Born in 1954 in Saint-Mandé (FR)
Lives and works between Paris (FR) and Berlin (DE)
Represented by the gallery Emmanuel Perrotin, Paris (FR)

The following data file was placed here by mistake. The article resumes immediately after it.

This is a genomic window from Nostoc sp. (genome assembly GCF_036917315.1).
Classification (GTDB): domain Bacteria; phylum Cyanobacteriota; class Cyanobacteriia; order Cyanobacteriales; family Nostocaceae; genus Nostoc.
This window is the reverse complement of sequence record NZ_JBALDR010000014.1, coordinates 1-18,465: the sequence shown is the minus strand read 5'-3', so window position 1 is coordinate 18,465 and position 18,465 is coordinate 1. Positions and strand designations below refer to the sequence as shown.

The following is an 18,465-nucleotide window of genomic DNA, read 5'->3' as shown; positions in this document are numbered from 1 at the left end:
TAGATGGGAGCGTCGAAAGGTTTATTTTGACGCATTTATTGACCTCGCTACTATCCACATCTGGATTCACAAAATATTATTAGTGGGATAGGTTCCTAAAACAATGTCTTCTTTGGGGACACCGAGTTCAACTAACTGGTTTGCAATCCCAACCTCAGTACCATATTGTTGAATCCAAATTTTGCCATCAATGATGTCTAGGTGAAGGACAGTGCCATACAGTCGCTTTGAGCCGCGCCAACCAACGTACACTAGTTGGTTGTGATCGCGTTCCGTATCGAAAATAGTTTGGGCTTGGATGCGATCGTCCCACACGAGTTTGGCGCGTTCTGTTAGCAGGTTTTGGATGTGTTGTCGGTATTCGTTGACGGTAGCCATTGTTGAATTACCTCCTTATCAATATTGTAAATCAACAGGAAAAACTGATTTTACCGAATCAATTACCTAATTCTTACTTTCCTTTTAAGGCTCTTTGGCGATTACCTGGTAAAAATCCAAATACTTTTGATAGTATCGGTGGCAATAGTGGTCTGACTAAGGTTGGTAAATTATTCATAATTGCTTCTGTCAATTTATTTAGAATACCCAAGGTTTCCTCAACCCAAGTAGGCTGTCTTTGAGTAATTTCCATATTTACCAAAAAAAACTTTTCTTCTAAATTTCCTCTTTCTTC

“My paintings are images”, maintains Bernard Frize, an assertion that may surprise at first sight especially as his works, including some surviving vestiges of depiction, do not seem to reflect anything. Large format works displaying multicolour grids (N, 2005), networks (282-6, 1996) and interlaced designs (Excelsior) where no colour ever prevails over the others, Bernard Frize’s paintings intrigue the viewer with the processes from which they result. The stretched and superimposed materials (oil, lacquer, acrylic, resin…) are arranged on the canvas according to the sometimes extreme constraints that the artist sets himself: “never pick up the brush from its stand”, “never go over the same place twice”, “never exercise regret”, right up to the paroxysmal “paint eyes shut only guided by the voice of an assistant” are just some of them. The compositions, created in accordance with the principle of the series, are then organized on the basis of an initial diagram, on an additional constraint (for instance, the depiction of the possible moves of the knight on a chess board), without however completely abandoning the notion of allowing chance to intervene. By putting painting to the test of the arbitrary, Frize questions the distancing of the artist vis-à-vis his work; hostile to the romantic idea of the “demiurge artist”, Frize does indeed stand back from the fruit of his work. A conceptual painter, an admirer of Barnett Newman and John Baldessari, Bernard Frize develops a work that contradicts the very notion of style, changing tack from representation to abstraction, from the motif to all-over, from monochrome to rainbow. Not content with desecrating the work, Frize also de-personalizes the process of creation by sometimes calling upon assistants in order to make paintings using several hands. At the end of the day, although his works are effectively “images” undeniably calling upon a certain technical virtuosity and not lacking in a decorative dimension, they are, above all, the “images” of the pictorial reality, of the painting itself.
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